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Press Release

Justice Department awards more than $333 million to fight opioid crisis

For Immediate Release
U.S. Attorney's Office, Eastern District of Tennessee

$1.1 Million will support efforts to combat drugs and crime in the Eastern District of Tennessee.

Knoxville, Tenn. – The Justice Department’s Office of Justice Programs announced awards of more than $333 million to help communities affected by the opioid crisis.  $1.1M will help public safety and public health professionals in the Eastern District of Tennessee combat substance abuse and respond effectively to overdoses.  OJP Principal Deputy Assistant Attorney General Katharine T. Sullivan made the announcement during a visit with local, state and federal officials in West Virginia, one of the states hardest hit by the epidemic.

“The opioid crisis has destroyed far too many lives and left too many Americans feeling helpless and hopeless,” said PDAAG Sullivan.  “This epidemic—the most deadly in our nation’s history—is introducing new dangers and loading public health responsibilities onto the public safety duties of our law enforcement officers.  The Department of Justice is here to support them during this unprecedented and extremely challenging time.”

With more than 130 people dying from opioid-related overdoses every day, the Department of Justice has made fighting addiction to opioids—including heroin and fentanyl—a national priority.  The Trump Administration is providing critical funding for a wide range of activities—from preventive services and comprehensive treatment to recovery assistance, forensic science services and research—to help save lives and break the cycle of addiction and crime.

“As the opioid crisis continues, cheaper and more powerful opioid drugs, such as fentanyl, are increasingly being sought out by those who are addicted to prescription opioids.  These fentanyl drugs are especially deadly, whether taken alone or with other narcotics such as methamphetamine.  We will continue to work with local, state, and federal leaders to help educate the public regarding the dangers involved with the improper use and abuse of these dangerous substances,” said United States Attorney J. Douglas Overbey.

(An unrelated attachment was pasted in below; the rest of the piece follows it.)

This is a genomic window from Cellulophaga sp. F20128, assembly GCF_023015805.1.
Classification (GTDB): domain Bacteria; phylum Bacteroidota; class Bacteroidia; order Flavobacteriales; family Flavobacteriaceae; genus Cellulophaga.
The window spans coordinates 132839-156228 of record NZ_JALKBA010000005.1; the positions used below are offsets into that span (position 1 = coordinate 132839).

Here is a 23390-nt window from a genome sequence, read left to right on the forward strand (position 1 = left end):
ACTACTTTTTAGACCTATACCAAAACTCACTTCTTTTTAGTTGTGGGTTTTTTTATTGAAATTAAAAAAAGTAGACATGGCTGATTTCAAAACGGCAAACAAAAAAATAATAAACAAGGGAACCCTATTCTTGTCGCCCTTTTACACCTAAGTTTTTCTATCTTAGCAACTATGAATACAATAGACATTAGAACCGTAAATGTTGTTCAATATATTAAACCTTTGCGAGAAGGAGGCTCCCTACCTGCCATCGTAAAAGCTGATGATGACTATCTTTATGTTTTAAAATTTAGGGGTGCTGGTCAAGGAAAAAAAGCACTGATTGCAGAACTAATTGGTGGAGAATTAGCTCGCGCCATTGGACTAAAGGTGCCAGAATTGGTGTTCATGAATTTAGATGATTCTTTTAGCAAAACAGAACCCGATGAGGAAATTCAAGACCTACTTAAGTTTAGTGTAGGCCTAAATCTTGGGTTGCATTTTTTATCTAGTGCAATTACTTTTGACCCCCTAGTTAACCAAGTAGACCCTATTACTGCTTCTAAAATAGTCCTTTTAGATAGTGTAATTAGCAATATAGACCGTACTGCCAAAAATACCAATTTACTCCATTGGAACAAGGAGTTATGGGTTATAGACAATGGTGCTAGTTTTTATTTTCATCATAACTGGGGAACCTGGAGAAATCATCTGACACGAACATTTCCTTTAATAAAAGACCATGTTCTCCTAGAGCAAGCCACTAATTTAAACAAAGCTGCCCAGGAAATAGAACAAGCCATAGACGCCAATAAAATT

“The opioid crisis is a major issue in East Tennessee.  We appreciate the issuance of this grant and plan to use it to reduce opioid abuse and for treatment and recovery programs in Sevier County,” said Sevier Mayor Larry Waters.

“KLF is excited to work with the Department of Justice to continue to make an impact against the opioid crisis in E.TN.  With this grant award, we will invest in at risk youth through education that equips their mentors and caregivers on how to prevent opioid misuse.  In order to make a large, efficient and effective impact, we have developed and launched a multi-agency collaborative name Knoxville Area Mentoring Initiative that includes KLF’s Amachi Knoxville, Big Brother Big Sisters of East Tennessee, Girls on the Run of Greater Knoxville, The Joy of Music School and YMCA of East Tennessee.  Working together we can provide the tools necessary for our young people to stand strong,” said Chris Martin, President of Knoxville Leadership Foundation.  

The awards will support an array of activities designed to reduce the harm inflicted by these dangerous drugs.  Grants will help law enforcement officers, emergency responders and treatment professionals coordinate their response to overdoses.  Funds will also provide services for children and youth affected by the crisis and will support the nationwide network of drug and treatment courts.  Other awards will address prescription drug abuse, expand the capacity of forensic labs and support opioid-related research.

The following awards were made to organizations in the Eastern District of Tennessee:
Sevier County Government - $600,000
Knoxville Leadership Foundation - $500,000

Information about the programs and awards announced are available here. For more information about OJP awards, visit the OJP Awards Data webpage.

The Office of Justice Programs, directed by Principal Deputy Assistant Attorney General Katharine T. Sullivan, provides federal leadership, grants, training and technical assistance, and other resources to improve the nation’s capacity to prevent and reduce crime, assist victims and enhance the rule of law by strengthening the criminal and juvenile justice systems.  More information about OJP and its components can be found at




Rachelle Barnes
Public Information Officer
(865) 545-4167

Updated February 10, 2021